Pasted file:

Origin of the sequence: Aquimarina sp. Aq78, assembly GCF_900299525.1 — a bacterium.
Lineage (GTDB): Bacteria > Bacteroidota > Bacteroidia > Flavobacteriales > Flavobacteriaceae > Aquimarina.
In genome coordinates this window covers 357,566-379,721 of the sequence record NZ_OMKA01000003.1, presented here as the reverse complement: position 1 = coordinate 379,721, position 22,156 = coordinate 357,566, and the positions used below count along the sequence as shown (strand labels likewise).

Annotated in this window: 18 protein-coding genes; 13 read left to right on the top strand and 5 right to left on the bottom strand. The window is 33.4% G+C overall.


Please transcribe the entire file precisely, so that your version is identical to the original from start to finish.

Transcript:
Origin of the sequence: Aquimarina sp. Aq78, assembly GCF_900299525.1 — a bacterium.
Lineage (GTDB): Bacteria > Bacteroidota > Bacteroidia > Flavobacteriales > Flavobacteriaceae > Aquimarina.
In genome coordinates this window covers 357,566-379,721 of the sequence record NZ_OMKA01000003.1, presented here as the reverse complement: position 1 = coordinate 379,721, position 22,156 = coordinate 357,566, and the positions used below count along the sequence as shown (strand labels likewise).

Annotated in this window: 18 protein-coding genes; 13 read left to right on the top strand and 5 right to left on the bottom strand. The window is 33.4% G+C overall.